Casino Capitalism (Susan Strange) is often heard. Wrong. Monte Carlo gamblers lose their own money, and shots may be heard at night. These structural violence mass killers gamble away other people’s money, for retirement, health, and get off scot-free. Occasionally one of these MBA youngsters in their twenties (see Michael Lewis, Liar’s Poker) is taken to task for losing the bank’s money. Where did that money come from? No decent suicide. And, Nuremberg, where are you when we need you?

Nothing will help, except strong regulation favoring banks with solid equity on both sides of the debtor-creditor relation; the old way. There would be more drastic decreases in the Dow Jones and related indices, from the 11,000s down to the 8,000s down to the 5,000s. Bad? No, by and large good, assuming that the root of the crisis is not credit squeeze but the loose, even zero, coupling between finance and real economy. Like a worn-out car clutch, or a clutch totally released: a decoupling. Pump the accelerator and the rpm is impressive, only that the car does not move. The show goes on. Till the gas runs out.

If the finance economy needs a real economy counterpart, then quick growth in the former and none in the latter spells bubble-production. But US deep culture “more is better” makes synchrony look counter-intuitive and falling Dow Jones etc. catastrophic.

But credit will flow again, for production and consumption. And then? The US economy is to a large extent based on opening huge containers from China to make incredibly cheap products available at Wal-Mart, stimulating China and Wal-Mart economies. Credit for consumption of imported goods would have the lowest multiplier effect. Then come domestic products, then investment in new domestic production. And then two more hurdles, tests.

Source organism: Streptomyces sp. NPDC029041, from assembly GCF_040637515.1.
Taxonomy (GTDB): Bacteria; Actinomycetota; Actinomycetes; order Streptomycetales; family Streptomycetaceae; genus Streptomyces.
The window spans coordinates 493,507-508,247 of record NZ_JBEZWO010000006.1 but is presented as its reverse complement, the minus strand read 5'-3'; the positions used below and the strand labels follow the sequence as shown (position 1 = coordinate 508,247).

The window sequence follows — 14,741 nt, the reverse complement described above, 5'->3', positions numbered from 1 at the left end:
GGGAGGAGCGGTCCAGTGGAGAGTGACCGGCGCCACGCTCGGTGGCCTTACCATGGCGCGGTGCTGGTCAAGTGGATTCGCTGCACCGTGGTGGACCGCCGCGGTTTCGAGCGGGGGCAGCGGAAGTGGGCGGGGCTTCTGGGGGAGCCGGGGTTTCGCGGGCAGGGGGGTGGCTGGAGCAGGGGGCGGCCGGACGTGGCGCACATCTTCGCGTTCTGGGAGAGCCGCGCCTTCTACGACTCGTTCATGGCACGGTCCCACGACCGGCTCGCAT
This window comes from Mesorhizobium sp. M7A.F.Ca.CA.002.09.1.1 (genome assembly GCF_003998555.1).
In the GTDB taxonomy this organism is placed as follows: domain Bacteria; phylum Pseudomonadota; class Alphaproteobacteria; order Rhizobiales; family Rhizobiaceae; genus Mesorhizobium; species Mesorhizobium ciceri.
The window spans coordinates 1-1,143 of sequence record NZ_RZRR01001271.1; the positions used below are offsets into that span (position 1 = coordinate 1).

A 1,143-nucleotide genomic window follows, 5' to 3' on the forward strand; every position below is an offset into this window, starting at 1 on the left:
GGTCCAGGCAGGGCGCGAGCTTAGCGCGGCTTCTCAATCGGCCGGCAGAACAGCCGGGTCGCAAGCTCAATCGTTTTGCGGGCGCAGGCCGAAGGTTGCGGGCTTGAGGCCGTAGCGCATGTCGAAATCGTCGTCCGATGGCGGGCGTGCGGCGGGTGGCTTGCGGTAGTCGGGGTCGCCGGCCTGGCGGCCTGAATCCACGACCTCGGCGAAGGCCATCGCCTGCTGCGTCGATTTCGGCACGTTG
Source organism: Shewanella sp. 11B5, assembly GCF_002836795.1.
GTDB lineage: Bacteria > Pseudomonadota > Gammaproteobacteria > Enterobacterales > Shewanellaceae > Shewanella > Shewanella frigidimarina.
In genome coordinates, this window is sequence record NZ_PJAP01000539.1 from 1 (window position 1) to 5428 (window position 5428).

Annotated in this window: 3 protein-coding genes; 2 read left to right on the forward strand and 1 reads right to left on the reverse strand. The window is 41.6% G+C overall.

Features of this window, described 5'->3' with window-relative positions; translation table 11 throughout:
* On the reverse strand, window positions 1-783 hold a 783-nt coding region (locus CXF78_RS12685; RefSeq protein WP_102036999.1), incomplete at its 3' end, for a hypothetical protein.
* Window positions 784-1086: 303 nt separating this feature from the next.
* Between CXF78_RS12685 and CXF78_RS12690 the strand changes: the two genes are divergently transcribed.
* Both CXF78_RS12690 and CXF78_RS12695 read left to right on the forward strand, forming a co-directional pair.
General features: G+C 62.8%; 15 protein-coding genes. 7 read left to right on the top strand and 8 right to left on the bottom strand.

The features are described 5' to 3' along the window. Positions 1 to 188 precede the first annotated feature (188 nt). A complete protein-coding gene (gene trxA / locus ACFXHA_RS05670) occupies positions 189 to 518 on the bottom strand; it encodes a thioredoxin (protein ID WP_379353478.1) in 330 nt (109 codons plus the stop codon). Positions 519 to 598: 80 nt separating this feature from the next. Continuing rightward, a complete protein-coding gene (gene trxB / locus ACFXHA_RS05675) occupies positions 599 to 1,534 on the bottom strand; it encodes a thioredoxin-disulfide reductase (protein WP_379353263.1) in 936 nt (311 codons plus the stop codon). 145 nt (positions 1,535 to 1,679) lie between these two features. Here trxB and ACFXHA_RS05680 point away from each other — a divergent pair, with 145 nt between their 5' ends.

To compete, if free trade remains more or less axiomatic, the US has to produce higher quality at lower prices, for any product. Will badly paid US workers, deprived of pride, deliver high quality? And how about degree of processing, imparting culture to nature, in a de-industrialized country? The USA does that as the world’s leading arms exporter; only that the arms are irrelevant against massive popular resistance, in Vietnam, Iraq, Afghanistan and Obama’s chosen battle field, Pakistan.

Conclusion: the USA is likely to get more finance economy bubbles, stimulate foreign economies rather than their own, and to produce more conflicts around the world to sell increasingly irrelevant arms to their allies, like to stupid Norway recently.